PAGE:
The Lavender: Male and female plumage: The lavender is not a lighter shade of the blue Pekin. It is different genetically and is of a lighter more silver tint without the darker shade associated with the normal blue. The silver that is most obvious in the neck and saddle hackle feathers of the male.

The Partridge: Male plumage: Head dark orange-red, neck hackle bright orange or golden-red, becoming lighter towards the shoulders and preferably shading off as near lemon colour as possible, each feather distinctly striped down the middle with black, and free from shaftiness, black tipping or black fringe. Saddle hackle to resemble neck hackle as nearly as possible, Breast, thighs, underparts, tail, coverts, wing butts and foot feather, hock feather and fluff lustrous green-black, free from grey, rust or white. Back, shoulder coverts and wing bow rich crimson. Primaries black, free from white or grizzle, secondaries black inner web, bay outer, showing a distinct wing bay when closed.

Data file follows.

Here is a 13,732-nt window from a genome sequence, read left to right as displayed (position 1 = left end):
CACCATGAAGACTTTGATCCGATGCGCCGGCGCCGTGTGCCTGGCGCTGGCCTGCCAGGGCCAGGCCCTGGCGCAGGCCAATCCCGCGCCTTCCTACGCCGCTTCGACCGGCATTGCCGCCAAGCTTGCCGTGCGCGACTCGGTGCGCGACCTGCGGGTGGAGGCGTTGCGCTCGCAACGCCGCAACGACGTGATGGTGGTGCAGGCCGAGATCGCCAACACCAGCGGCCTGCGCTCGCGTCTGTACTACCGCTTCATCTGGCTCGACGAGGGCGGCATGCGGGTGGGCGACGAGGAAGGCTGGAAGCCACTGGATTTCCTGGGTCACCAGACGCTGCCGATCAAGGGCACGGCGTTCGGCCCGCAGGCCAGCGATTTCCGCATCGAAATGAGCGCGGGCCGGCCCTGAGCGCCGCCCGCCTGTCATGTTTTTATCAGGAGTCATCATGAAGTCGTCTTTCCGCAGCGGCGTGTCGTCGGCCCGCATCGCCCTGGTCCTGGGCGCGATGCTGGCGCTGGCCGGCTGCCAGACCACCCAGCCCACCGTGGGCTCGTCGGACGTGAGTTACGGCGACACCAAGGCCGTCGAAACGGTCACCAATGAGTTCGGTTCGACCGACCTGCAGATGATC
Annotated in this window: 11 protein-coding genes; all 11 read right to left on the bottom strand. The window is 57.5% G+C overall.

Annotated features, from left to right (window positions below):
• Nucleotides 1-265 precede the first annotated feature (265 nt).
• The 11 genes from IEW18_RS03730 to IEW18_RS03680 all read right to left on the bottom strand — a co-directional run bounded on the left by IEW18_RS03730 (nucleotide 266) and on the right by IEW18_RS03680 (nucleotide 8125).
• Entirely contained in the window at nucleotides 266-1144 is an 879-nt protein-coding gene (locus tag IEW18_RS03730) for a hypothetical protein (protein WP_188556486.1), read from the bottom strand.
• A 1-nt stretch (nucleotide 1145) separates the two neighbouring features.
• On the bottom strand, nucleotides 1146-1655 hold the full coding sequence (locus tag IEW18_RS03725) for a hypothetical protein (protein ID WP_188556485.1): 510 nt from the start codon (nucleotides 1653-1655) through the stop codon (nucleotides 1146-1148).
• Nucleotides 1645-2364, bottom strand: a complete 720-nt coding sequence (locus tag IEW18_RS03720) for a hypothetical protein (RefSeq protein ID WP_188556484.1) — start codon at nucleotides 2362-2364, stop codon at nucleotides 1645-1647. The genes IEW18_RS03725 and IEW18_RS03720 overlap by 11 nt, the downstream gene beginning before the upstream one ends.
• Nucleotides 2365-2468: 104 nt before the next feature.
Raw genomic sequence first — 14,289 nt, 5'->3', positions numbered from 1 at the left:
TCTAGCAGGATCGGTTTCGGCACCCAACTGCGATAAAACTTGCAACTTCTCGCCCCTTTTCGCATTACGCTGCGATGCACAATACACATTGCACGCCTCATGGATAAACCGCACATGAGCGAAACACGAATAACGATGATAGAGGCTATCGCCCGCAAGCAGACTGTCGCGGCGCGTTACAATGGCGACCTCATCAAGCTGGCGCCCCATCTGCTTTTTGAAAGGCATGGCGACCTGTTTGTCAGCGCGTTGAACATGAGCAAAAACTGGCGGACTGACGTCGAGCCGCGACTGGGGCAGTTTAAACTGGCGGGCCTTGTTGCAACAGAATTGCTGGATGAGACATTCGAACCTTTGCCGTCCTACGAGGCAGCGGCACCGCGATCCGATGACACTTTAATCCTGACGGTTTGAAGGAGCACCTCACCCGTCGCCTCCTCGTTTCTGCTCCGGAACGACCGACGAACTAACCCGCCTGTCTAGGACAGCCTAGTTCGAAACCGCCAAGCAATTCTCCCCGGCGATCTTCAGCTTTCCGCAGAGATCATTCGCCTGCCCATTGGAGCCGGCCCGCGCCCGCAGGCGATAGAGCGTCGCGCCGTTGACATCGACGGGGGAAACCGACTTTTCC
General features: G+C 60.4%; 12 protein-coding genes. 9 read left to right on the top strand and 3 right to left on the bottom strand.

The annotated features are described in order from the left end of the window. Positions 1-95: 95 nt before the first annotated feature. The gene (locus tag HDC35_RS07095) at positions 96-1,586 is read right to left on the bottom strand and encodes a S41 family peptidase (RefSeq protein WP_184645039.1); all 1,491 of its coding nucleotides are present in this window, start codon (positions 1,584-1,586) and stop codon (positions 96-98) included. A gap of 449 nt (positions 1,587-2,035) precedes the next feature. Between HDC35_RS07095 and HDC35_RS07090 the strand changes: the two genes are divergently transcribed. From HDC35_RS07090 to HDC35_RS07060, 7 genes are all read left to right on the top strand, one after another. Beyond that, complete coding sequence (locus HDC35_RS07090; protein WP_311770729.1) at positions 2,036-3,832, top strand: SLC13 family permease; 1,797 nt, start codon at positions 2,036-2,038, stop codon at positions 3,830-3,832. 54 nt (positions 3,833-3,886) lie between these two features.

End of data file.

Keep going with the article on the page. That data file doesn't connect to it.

Female plumage: Head and neck hackle light gold or straw, each feather distinctly striped down middle with black. Remainder clear light partridge brown, finely and evenly pencilled all over with concentric rings of dark shade (preferably glossy green-black). The whole of uniform shade and marking, and the ground colour of the soft brown shade frequently described as the colour of a dead oak leaf, with three concentric rings of pencilling or more over as much of the plumage as possible.

The White: Male and female plumage: Pure snow-white, free from cream or yellow tinge, or black splashes or peppering.